AM ET
By Andrew Davis
ESPN.com
Archive
The face of women’s MMA returns for her third title defense when “Rowdy” Ronda Rousey faces Sara McMann on Saturday. McMann won an Olympic silver medal in freestyle wrestling at the 2004 Athens Games, while Rousey won an Olympic bronze medal in judo at the 2008 Beijing Games.

In the co-main event, former two-time Olympic freestyle wrestling team member Daniel Cormier makes his light heavyweight debut against former training partner Patrick Cummins, who will be fighting on short notice after replacing Rashad Evans (Evans suffered a knee injury and was forced to withdraw from the card last week).
[+] EnlargeRonda Rousey and Liz Carmouche
Ed Mulholland for ESPNAll of Ronda Rousey's MMA victories have come via her patented arm-bar submission.

Here are the numbers you need to know for the fights:

8: Rousey has recorded eight submission victories in her career, seven of which have come in the opening round. Rousey is the only UFC fighter, male or female, to win every fight with the same finish. With another arm-bar victory, Rousey will tie Jeremy Horn for the most wins by arm-bar submission in UFC history.

2: McMann scored two takedowns in her promotional debut at UFC 159 against Sheila Gaff. In McMann's prior four fights outside the UFC, she averaged 6.5 takedowns per fight, including a career-high nine against Raquel Pa'aluhi.

6: Rousey landed a career-high six takedowns in her UFC 168 fight against rival Miesha Tate. Rousey landed three takedowns in each of the first two rounds, eventually finishing Tate with an arm bar.

3: The Rousey-Tate fight ended in the third round, the first time in Rousey’s eight-fight MMA career that she’s gone past the first round. Tate is also the only woman to escape a Rousey submission attempt (two escapes in UFC 168 fight).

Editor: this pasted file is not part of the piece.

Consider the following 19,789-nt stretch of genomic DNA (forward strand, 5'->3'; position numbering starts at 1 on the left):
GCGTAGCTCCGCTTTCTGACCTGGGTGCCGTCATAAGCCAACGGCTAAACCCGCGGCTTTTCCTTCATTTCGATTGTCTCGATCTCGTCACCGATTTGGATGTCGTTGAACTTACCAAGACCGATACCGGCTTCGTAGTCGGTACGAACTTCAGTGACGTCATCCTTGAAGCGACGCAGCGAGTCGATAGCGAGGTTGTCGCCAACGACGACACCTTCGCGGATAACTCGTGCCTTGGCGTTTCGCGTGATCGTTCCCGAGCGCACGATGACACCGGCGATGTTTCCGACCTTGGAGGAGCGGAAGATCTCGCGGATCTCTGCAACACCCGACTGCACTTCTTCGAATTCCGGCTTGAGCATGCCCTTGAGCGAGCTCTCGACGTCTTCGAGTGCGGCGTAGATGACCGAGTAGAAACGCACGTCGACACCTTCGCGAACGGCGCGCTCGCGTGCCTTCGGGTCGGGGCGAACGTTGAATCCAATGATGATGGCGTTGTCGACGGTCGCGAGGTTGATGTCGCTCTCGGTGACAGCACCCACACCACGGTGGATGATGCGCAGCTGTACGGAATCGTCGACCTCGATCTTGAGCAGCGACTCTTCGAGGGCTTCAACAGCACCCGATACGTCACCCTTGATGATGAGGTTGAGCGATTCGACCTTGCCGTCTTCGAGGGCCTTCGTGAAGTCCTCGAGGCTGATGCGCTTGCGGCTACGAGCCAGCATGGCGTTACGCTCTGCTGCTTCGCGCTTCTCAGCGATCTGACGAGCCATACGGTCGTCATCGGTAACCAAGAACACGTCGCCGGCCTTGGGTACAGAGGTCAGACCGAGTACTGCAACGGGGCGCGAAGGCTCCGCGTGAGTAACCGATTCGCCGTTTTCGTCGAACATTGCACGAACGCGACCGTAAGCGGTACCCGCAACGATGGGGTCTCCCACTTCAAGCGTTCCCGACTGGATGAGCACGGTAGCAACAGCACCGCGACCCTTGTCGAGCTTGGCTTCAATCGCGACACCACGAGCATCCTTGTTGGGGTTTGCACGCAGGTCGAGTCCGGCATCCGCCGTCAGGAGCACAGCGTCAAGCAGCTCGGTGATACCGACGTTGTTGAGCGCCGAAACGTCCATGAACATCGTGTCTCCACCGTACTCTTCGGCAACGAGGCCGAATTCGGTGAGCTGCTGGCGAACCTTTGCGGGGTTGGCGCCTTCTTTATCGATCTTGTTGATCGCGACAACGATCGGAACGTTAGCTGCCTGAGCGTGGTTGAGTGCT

9: Rousey has attempted nine submissions in six UFC/Strikeforce fights. In four of those fights, Rousey has finished her opponent with the first submission attempted.

2: Rousey (8-0, 2-0 UFC) and McMann (7-0, 1-0 UFC) are facing off in the second title fight in UFC history to involve two undefeated fighters. Lyoto Machida (14-0) defeated Rashad Evans (15-0-1) for the UFC light heavyweight title at UFC 98.

2: Both Rousey and McMann have won an Olympic medal. Rousey was a two-time Olympian in judo, winning a bronze medal at the 2008 Olympic Games in Beijing. Rousey was also on the 2004 Olympic team in judo, and McMann was on the '04 team in freestyle wrestling. McMann won a silver medal in the women’s middleweight division.

4: If McMann can win the title, she will join Rousey, Randy Couture and Mark Coleman as former Olympians to win a UFC title. Coleman was a freestyle wrestler on the 1992 Olympic team before winning the first UFC heavyweight title at UFC 12. Couture was a three-time Olympian in Greco-Roman wrestling before winning the UFC heavyweight title on three occasions and the UFC light heavyweight title twice.

3: Cormier is the third Olympian on the UFC 170 card, joining Rousey and McMann. Cormier was a member of the 2004 U.S. Olympic team in his discipline of freestyle wrestling. He finished fourth in Athens and was expected to wrestle on the 2008 Olympic team before being sidelined by injury. Despite the injury, Cormier was still a team captain.

2: Cummins was a two-time All-American wrestler at Penn State, finishing fourth in the 2003 NCAA Championships and second in 2004. Cummins went 38-5 in the heavyweight division in 2003-04, his senior campaign.

3: Cormier notched three takedowns in his last fight against Roy Nelson. In three of Cormier's last four fights, he has at least three takedowns.

92: Cormier holds a plus-92 significant striking advantage over his opponents in the UFC. In two fights -- one against Nelson and one against Frank Mir -- Cormier landed 133 significant strikes to just 41 for his opponents.

4: Cummins is 4-0 in MMA competition, ending each of his fights in the first round. While Cummins has a wrestling background, he has two wins by KO/TKO and two wins by submission.

Statistical support from FightMetric